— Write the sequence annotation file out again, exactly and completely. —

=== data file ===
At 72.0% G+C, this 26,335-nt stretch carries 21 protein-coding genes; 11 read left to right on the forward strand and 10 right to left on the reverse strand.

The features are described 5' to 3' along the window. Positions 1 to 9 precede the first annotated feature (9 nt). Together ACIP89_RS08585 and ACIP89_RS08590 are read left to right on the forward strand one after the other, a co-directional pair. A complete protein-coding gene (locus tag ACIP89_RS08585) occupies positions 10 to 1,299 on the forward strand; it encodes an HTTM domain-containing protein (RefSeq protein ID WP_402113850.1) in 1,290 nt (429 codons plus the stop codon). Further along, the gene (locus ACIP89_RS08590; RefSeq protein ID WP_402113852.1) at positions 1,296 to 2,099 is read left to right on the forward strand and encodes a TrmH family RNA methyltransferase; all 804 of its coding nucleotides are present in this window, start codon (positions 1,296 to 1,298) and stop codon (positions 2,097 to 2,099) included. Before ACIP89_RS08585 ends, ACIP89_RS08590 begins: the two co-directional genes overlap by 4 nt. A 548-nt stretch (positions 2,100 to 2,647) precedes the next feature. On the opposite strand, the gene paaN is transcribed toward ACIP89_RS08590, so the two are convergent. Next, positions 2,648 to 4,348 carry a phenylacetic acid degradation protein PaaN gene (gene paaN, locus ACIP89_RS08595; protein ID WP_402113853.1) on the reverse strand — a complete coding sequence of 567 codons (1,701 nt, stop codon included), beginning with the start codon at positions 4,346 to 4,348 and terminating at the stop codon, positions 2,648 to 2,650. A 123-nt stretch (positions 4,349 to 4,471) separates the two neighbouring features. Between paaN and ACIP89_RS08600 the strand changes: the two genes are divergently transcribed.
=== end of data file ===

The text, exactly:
At 72.0% G+C, this 26,335-nt stretch carries 21 protein-coding genes; 11 read left to right on the forward strand and 10 right to left on the reverse strand.

The features are described 5' to 3' along the window. Positions 1 to 9 precede the first annotated feature (9 nt). Together ACIP89_RS08585 and ACIP89_RS08590 are read left to right on the forward strand one after the other, a co-directional pair. A complete protein-coding gene (locus tag ACIP89_RS08585) occupies positions 10 to 1,299 on the forward strand; it encodes an HTTM domain-containing protein (RefSeq protein ID WP_402113850.1) in 1,290 nt (429 codons plus the stop codon). Further along, the gene (locus ACIP89_RS08590; RefSeq protein ID WP_402113852.1) at positions 1,296 to 2,099 is read left to right on the forward strand and encodes a TrmH family RNA methyltransferase; all 804 of its coding nucleotides are present in this window, start codon (positions 1,296 to 1,298) and stop codon (positions 2,097 to 2,099) included. Before ACIP89_RS08585 ends, ACIP89_RS08590 begins: the two co-directional genes overlap by 4 nt. A 548-nt stretch (positions 2,100 to 2,647) precedes the next feature. On the opposite strand, the gene paaN is transcribed toward ACIP89_RS08590, so the two are convergent. Next, positions 2,648 to 4,348 carry a phenylacetic acid degradation protein PaaN gene (gene paaN, locus ACIP89_RS08595; protein ID WP_402113853.1) on the reverse strand — a complete coding sequence of 567 codons (1,701 nt, stop codon included), beginning with the start codon at positions 4,346 to 4,348 and terminating at the stop codon, positions 2,648 to 2,650. A 123-nt stretch (positions 4,349 to 4,471) separates the two neighbouring features. Between paaN and ACIP89_RS08600 the strand changes: the two genes are divergently transcribed.